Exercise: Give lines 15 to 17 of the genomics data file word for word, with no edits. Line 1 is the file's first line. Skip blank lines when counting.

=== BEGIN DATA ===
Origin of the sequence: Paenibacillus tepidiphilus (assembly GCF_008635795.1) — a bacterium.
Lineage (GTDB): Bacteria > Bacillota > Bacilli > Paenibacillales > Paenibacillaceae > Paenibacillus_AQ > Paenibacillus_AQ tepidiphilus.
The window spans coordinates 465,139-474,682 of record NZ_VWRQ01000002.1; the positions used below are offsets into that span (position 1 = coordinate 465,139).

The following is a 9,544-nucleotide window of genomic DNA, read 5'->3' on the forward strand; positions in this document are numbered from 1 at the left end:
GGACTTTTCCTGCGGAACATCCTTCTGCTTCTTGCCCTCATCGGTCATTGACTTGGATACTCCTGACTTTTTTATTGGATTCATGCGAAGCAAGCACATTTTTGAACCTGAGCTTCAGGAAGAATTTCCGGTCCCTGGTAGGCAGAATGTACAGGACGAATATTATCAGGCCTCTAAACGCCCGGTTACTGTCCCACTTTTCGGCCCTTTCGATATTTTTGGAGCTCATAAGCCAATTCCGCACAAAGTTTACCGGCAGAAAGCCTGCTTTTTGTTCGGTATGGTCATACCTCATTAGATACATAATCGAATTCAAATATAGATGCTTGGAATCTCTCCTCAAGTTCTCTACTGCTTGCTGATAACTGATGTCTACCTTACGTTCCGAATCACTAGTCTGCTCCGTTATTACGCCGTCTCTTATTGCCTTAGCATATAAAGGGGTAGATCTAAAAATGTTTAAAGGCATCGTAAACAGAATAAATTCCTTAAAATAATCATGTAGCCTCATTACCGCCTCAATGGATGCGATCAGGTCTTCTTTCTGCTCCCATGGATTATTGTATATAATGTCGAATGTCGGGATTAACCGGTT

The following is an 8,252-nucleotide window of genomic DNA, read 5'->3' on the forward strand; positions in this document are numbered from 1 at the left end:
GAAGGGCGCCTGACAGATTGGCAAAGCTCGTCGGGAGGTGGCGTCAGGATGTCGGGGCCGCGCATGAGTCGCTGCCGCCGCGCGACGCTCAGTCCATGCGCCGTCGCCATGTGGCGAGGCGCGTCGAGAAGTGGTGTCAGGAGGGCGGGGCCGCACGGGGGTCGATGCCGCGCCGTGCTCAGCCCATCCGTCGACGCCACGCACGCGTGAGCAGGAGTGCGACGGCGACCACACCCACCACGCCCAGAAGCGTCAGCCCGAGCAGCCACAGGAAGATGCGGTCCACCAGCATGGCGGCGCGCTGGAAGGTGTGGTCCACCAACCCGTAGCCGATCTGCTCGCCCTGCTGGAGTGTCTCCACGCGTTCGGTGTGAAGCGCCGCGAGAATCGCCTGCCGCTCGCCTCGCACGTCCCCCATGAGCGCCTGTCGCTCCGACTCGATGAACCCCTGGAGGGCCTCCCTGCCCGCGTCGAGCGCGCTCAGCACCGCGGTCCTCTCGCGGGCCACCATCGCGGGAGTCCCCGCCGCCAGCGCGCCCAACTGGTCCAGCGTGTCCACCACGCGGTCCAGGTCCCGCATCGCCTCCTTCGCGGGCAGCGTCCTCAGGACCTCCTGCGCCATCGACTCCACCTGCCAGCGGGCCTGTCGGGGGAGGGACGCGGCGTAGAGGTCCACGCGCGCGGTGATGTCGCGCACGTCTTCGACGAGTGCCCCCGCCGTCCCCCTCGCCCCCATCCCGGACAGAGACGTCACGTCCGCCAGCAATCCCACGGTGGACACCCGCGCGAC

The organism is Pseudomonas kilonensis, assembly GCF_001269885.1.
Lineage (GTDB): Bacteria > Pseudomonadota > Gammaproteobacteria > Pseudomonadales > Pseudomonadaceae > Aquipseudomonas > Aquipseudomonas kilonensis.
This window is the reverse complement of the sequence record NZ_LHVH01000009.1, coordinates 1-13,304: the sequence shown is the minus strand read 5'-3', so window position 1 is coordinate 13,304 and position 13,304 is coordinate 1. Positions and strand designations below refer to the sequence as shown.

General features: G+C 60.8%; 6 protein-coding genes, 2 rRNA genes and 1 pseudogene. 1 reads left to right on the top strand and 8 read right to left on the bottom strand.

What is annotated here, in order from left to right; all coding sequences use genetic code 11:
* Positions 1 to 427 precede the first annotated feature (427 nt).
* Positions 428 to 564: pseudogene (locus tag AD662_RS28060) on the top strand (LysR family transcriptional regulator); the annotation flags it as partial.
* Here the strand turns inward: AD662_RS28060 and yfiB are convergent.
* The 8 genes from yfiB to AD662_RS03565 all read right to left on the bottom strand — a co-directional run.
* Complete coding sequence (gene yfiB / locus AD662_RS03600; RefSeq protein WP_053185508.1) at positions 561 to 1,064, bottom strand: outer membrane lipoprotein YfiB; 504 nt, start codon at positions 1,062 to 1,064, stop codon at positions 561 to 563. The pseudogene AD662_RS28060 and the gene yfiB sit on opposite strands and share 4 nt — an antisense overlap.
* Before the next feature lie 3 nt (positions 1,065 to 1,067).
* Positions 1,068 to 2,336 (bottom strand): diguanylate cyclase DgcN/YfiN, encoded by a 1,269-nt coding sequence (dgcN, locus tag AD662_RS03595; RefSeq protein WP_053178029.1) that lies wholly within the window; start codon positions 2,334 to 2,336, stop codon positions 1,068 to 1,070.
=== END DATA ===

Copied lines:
* Here the strand turns inward: AD662_RS28060 and yfiB are convergent.
* The 8 genes from yfiB to AD662_RS03565 all read right to left on the bottom strand — a co-directional run.
* Complete coding sequence (gene yfiB / locus AD662_RS03600; RefSeq protein WP_053185508.1) at positions 561 to 1,064, bottom strand: outer membrane lipoprotein YfiB; 504 nt, start codon at positions 1,062 to 1,064, stop codon at positions 561 to 563. The pseudogene AD662_RS28060 and the gene yfiB sit on opposite strands and share 4 nt — an antisense overlap.